An in vitro assay of RNase activity mediated by PrV vhs using various substrates. (A) Different types of RNA, including single stranded RNA without cap (ssRNA), with cap and polyA tail (mRNA) and cellular total rRNA, were incubated with assay buffer (mock), recombinant vhs and the appropriate tag proteins, either NUS or Thioredoxin (THX) (negative control), for various times (as indicated above the gel). The degradation pattern was resolved by agarose electrophoresis. In addition to RNA, various DNA substrates (B) and a DNA-RNA hybrid (C) were also tested.

The requirements for cofactors when RNase activity is mediated by PrV vhs

Ribonuclease activity is usually dependent on the presence of ions (Mg2+, K+) or an energy-generating component (ATP or GTP) [7]. To date, the cofactors required for the PrV vhs-mediated decay has not yet been identified. To remedy this, experiments using a set of buffers consisting of different combinations of catalytic factors (Table 2) were set up to examine the effects of these cofactors on RNA degradation mediated by PrV vhs.
Table 2

Various assay buffers used in this study.

 

A

B

C

D

E

F

80 mM K+

+

+

+

+

2 mM Mg2+

+

+

+

0.25 mM ATP

+

+

+

0.1 mM DTT

+

+

+

+

+

+

1.6 mM Tris–HCl (pH 7.8)

+

+

+

+

+

+

To increase the sensitivity of assay system, PrV vhs protein translated in RRL system (Figure 4A) was incubated with RNA substrates that had been internally labeled with a radioactive isotope α-[p32]. As shown by autoradiography in Figure 4B, degradation of RNA was obvious at 15-min post PrV vhs treatment, while RNA incubated with the RRL translation system alone (the mock control) remained unaffected throughout the time of the reaction (Figure 4B).
Figure 4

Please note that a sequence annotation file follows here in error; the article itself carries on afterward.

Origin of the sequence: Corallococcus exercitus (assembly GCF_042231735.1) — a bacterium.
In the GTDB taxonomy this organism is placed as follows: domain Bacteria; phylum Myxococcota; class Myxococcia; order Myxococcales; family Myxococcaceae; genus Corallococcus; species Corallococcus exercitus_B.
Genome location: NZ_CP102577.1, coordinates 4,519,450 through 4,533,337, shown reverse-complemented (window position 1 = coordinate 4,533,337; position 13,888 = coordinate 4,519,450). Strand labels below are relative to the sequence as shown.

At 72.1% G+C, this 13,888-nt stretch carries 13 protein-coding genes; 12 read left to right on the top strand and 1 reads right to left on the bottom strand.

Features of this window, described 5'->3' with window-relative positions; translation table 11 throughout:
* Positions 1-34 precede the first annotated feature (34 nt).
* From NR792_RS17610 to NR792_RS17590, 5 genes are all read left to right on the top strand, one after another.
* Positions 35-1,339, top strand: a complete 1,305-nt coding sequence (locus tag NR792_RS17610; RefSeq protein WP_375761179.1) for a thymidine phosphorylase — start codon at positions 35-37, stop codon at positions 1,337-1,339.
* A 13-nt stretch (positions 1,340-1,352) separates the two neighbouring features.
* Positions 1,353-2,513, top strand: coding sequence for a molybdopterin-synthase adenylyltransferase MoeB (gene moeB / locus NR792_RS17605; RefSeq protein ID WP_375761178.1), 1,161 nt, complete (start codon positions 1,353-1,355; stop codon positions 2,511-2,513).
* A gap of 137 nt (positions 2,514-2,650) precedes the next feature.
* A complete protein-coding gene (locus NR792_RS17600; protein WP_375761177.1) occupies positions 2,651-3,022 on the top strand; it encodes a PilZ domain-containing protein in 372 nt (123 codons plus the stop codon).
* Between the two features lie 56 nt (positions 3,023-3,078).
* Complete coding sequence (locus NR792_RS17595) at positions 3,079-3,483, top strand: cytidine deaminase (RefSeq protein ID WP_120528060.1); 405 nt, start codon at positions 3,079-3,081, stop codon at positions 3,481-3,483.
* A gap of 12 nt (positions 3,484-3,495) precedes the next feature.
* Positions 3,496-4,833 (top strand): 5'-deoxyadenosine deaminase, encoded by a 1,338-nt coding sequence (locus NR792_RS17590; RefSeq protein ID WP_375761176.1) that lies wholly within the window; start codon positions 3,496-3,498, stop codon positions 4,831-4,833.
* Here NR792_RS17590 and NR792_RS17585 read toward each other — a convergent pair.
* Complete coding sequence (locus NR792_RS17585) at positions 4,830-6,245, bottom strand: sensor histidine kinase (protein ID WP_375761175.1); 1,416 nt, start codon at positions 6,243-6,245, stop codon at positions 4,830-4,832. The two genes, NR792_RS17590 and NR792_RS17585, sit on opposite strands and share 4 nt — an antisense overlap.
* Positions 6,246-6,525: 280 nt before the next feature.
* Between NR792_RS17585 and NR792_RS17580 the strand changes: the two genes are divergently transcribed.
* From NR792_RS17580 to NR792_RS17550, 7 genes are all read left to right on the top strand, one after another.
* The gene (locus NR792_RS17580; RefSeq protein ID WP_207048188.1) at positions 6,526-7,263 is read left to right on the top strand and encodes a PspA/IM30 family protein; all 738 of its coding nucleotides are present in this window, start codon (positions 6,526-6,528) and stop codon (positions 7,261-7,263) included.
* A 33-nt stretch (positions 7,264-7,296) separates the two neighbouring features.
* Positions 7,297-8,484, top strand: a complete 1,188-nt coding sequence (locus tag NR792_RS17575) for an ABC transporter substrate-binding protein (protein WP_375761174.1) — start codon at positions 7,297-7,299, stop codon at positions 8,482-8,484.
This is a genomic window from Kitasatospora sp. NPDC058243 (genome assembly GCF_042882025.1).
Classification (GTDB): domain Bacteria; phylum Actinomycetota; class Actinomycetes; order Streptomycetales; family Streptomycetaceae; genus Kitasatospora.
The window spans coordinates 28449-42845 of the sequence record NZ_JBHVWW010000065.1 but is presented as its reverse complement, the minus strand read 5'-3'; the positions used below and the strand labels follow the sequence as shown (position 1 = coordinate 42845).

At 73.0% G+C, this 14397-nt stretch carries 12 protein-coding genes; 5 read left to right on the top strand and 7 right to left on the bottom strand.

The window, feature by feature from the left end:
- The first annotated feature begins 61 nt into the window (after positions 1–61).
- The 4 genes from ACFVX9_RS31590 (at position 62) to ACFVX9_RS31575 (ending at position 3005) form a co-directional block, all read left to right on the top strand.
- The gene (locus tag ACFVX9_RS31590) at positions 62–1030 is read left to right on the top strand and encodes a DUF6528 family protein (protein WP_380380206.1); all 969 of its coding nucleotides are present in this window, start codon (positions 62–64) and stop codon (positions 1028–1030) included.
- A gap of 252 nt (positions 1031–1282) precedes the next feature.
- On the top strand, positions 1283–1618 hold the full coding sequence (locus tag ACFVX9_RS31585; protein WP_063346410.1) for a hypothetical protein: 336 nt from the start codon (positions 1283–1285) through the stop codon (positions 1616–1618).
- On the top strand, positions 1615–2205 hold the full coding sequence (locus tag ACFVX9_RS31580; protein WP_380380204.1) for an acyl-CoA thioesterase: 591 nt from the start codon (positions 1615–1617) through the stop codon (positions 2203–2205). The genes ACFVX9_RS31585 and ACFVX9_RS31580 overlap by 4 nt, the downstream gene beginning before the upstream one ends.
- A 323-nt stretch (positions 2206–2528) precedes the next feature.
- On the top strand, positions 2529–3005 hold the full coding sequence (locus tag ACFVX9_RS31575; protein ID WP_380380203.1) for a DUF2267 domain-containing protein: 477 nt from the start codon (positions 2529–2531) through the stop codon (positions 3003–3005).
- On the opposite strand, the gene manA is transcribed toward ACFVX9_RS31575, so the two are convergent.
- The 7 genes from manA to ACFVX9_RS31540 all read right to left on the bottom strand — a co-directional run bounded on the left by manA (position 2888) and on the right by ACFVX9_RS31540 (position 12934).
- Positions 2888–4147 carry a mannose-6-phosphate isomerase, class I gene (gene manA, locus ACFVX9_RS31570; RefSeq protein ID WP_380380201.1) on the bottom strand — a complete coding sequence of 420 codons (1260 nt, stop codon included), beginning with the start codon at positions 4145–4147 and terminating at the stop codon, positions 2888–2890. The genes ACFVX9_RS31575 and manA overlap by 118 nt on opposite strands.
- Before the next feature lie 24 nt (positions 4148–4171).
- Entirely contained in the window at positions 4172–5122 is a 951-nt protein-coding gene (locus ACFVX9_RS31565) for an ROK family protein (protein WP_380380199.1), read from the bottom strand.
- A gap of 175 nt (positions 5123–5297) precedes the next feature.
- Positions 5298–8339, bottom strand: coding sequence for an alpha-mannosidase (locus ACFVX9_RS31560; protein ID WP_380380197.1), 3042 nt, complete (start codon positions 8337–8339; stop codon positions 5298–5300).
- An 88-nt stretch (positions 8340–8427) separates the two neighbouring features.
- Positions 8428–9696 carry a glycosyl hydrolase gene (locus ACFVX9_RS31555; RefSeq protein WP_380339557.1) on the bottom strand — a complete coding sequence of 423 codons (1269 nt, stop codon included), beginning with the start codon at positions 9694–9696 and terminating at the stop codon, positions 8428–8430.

The catalytic factor requirements for RNase activity mediated by PrV vhs. To increase the sensitivity, PrV vhs was synthesized using the TNT® T7 Quick coupled Translation system (RRL) and simultaneously labeled with S35 (A). (B) Rabbit reticulocyte (RRL) translated PrV vhs protein displays ribonuclease activity in vitro. RNA internally labeled with α-[P32]-ATP was incubated with only assay buffer (mock control), RRL (as a vhs negative control), or in vitro translated PrV vhs at 37 °C for the indicated times (0, 15, and 30 min). The RNA reaction products were resolved by agarose gel electrophoresis followed by autoradiography. (C) Contribution of positive ions (e.g. Mg2+, K+) and ATP to PrV vhs mediated RNase activity. To deplete the residual ions in RRL, desalted plain RRL or RRL translated vhs, as indicated by asterisks, were prepared using Sephadex G-25 spin columns. The RNase activities of the desalted lysates were analyzed in assay buffer D or buffer F containing all, or none of the three factors (Mg2+, K+, ATP), respectively. To identify the requirements in terms of individual co-factor for vhs-dependent RNase activity, the RNA degradation activity of desalted PrV vhs was further analyzed in two systems: either using buffers missing one of the three co-factors, namely buffers B, E, and C without Mg2+, K+, or ATP, respectively (D), or in buffers containing only one co-factors (buffer F supplemented with Mg2+, K+, or ATP) (E). To confirm the contribution of Mg2+, the divalent chelator EDTA was added to the reaction containing Mg2+. Nuclease activity was measured using a Kodak image analyzer system and the amounts of RNA remaining (%) of three independent assays were plotted (F).